ABOVE PHOTO: Councilmember Johnson joins Paul “Earthquake” Moore’s reenactment march to honor Dr. Martin Luther King Jr.
By Napoleon F. Kingcade
After a great effort at Philadelphia City Hall, Councilmember Kenyatta Johnson was able to get the backing of Philadelphia City Council to rename a street in Southwest Philadelphia after former boxer and community leader Paul “Earthquake” Moore.
On February 4, Philadelphia City Council voted unanimously to pass the resolution, which was introduced by Johnson, to have a portion of 70th and Woodland Avenue to be renamed Paul “Earthquake” Moore Way.
Johnson didn’t waste any time, he immediately introduced the resolution after Moore passed away in order to to honor the leadership and legacy that he left behind. At the time of his death, Moore was battling cancer. He died on Friday, January 15, at the age of 62. He passed away on the birthday of Dr. Martin Luther King, Jr.
“Most people in City Council knew of the work that Paul “Earthquake” Moore had done in Southwest Philadelphia and throughout the City of Philadelphia,” Johnson said. “For me, this resolution was a no brainer. Paul Moore was my friend. But he was also an outstanding community leader. He was a giant in Southwest Philadelphia and around the city.”
As the story is told, Moore was a talented middleweight boxer who became a powerful and outstanding community leader.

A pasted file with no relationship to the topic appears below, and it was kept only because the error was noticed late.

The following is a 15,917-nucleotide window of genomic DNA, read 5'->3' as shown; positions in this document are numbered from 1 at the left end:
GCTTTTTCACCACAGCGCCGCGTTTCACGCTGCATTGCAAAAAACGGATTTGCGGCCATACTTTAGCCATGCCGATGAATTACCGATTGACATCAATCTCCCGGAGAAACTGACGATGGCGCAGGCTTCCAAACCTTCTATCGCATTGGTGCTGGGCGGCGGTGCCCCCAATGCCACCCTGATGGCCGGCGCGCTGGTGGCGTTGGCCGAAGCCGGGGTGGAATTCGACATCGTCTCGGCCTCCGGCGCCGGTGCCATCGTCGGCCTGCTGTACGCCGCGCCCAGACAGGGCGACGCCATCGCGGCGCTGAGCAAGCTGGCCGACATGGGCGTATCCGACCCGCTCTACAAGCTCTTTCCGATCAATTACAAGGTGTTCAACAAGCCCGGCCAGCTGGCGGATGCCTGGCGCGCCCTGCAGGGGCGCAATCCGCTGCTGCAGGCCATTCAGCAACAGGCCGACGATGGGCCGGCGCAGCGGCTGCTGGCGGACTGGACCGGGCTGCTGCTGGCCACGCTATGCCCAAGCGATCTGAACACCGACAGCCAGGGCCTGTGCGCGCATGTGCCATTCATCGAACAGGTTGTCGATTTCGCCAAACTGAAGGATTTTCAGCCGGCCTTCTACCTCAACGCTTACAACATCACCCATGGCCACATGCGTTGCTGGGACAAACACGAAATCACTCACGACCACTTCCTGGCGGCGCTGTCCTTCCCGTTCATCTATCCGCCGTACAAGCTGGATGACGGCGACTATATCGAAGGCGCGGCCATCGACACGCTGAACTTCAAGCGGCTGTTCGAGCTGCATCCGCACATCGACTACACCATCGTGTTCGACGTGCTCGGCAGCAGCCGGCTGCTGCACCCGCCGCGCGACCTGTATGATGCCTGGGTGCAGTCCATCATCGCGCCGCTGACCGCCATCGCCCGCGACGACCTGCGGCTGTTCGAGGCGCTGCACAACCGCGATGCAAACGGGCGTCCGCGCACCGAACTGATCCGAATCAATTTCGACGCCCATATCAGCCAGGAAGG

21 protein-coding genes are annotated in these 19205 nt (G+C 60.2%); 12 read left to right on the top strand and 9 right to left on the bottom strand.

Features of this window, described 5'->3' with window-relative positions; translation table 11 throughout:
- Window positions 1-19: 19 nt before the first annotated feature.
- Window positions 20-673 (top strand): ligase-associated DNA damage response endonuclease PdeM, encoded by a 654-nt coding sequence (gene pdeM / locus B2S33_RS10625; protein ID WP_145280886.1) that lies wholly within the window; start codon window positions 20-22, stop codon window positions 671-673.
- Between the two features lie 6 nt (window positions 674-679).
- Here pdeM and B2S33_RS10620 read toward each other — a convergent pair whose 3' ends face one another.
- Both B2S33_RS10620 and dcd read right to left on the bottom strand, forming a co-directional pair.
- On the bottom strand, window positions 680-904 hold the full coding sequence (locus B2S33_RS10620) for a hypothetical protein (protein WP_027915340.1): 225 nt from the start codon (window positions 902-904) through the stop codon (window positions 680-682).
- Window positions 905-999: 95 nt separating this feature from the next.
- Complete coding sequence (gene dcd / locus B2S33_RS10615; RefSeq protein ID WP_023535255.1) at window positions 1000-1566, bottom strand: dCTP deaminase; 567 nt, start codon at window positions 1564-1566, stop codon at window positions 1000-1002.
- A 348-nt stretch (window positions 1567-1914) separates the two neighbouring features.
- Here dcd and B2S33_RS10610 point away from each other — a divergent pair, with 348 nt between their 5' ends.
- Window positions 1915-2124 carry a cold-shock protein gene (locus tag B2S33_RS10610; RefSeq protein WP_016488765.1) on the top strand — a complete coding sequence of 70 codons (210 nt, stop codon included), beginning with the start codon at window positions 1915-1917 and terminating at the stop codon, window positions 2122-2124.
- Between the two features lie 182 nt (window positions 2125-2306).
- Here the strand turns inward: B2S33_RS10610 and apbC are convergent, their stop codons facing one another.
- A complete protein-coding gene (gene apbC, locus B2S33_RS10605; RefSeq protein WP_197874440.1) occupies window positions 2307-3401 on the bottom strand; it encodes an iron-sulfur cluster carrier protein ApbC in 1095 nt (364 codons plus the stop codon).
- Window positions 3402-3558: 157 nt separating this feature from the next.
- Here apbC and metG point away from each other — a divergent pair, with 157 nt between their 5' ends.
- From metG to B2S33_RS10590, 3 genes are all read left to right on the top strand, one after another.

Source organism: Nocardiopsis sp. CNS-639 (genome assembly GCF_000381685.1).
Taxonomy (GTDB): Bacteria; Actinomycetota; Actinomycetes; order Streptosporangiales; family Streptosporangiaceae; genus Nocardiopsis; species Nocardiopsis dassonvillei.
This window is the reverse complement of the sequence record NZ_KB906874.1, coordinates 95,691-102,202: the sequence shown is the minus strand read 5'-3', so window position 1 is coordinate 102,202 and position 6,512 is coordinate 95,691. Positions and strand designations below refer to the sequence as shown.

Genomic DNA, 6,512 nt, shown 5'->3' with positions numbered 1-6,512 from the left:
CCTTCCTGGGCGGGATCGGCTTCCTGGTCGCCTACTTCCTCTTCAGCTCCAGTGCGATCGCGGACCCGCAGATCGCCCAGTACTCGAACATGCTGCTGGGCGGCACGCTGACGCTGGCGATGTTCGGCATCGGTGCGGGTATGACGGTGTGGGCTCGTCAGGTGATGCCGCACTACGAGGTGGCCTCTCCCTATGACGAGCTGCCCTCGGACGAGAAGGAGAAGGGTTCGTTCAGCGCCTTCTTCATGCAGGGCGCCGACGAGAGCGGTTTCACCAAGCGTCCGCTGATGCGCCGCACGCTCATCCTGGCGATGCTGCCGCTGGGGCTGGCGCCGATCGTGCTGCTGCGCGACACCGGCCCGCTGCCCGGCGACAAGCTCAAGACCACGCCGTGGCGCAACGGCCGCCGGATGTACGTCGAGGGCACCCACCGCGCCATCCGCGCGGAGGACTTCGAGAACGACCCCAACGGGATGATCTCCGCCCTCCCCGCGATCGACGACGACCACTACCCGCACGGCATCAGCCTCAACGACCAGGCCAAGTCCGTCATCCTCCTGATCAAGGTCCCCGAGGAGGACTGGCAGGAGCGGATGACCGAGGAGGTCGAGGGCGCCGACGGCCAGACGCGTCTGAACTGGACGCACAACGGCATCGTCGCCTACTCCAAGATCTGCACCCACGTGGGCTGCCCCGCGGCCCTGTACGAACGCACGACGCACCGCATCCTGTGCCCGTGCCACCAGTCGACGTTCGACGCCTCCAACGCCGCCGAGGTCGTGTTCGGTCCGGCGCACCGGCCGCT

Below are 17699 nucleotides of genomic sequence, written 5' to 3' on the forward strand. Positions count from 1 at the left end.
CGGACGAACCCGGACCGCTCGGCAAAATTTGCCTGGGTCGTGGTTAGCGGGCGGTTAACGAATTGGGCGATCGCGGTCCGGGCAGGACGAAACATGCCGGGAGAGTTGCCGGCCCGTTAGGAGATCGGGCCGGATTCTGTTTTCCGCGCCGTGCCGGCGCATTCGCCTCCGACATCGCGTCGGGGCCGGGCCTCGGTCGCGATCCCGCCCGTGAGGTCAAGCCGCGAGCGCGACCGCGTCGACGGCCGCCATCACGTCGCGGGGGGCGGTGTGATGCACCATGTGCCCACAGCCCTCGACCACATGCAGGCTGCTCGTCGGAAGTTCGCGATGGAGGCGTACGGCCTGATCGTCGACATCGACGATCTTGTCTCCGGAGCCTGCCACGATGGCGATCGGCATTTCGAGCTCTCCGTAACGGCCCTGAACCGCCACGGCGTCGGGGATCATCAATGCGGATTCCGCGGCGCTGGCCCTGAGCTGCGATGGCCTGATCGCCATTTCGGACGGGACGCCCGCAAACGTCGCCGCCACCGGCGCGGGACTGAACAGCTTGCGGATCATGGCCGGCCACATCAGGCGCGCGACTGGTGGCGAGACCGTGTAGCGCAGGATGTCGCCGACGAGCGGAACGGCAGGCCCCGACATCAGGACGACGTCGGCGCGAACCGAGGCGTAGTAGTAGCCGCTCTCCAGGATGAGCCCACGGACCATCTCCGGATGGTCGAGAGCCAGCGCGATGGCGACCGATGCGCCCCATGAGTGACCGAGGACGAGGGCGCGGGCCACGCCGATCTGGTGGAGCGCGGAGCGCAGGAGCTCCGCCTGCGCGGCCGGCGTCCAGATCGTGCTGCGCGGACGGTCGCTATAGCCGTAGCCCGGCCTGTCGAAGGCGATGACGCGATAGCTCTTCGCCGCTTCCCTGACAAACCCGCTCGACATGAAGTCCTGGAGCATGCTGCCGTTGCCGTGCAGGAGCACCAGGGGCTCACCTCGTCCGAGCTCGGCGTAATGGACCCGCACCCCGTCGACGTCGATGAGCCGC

For 45 years, he collected turkeys for many needy families during his annual Turkey Day Runs. He helped the “Needy and Not the Greedy.” That was his motto and his mission.
Because of his tireless efforts, people often called Paul Moore the “People’s Champion.” “If you knew Paul “Earthquake” Moore, he was a fighter,” Johnson said. “He was also a strong man of God. For him to have cancer, it was inspiring. But more importantly, it was empowering. Because he had cancer, Paul didn’t allow it to stop him. He didn’t allow cancer to take his spirit. He didn’t allow cancer to take his mind. He didn’t allow it to stop him from helping people who needed his help the most. Earthquake was a great guy. I know I’m going to miss him.”
It’s poignant that Earthquake Moore passed away on the birthday of Dr. Martin Luther King Jr., a man that he dearly idolized and loved. There was no doubt, Dr. King was his hero.
During his years serving as an ordained minister and community leader, Moore always dedicated himself to doing a re-enactment of Dr. King’s famous march in Selma, Alabama. Many times, Councilmember Johnson would often join Moore in these re-enactment marches. Together, they would march up Woodland Avenue. The march would end at 70th and Woodland Avenue. That’s the same location where a street sign will carry Moore’s name.
“Paul used the Dr. King march to bring people together,” Johnson said. “He used Dr. King’s principles of love and unity. That’s the tradition he would do on every Dr. King holiday to honor the life and memory of Dr. King. But also, Paul wanted to be a shining example of what Dr. King represented.”
Last year, Moore sent boxing gloves to President-elect Joe Biden. He wanted Joe Biden to “knockout” Donald Trump for the presidency. And that’s exactly what Joe Biden did as he won the election by more than seven million votes. It was a victory that made Moore extremely happy.
At his funeral, many people came out and gave honor to the beloved community leader. Over 100 members of the 12th District Police Department attended the funeral and paid tribute to Moore.
Johnson said that he plans to hold a ceremony to rename 70th and Woodland Avenue after Paul “Earthquake” Moore sometime in April. He also said that on that day, people must wear face masks and that social distancing will be enforced.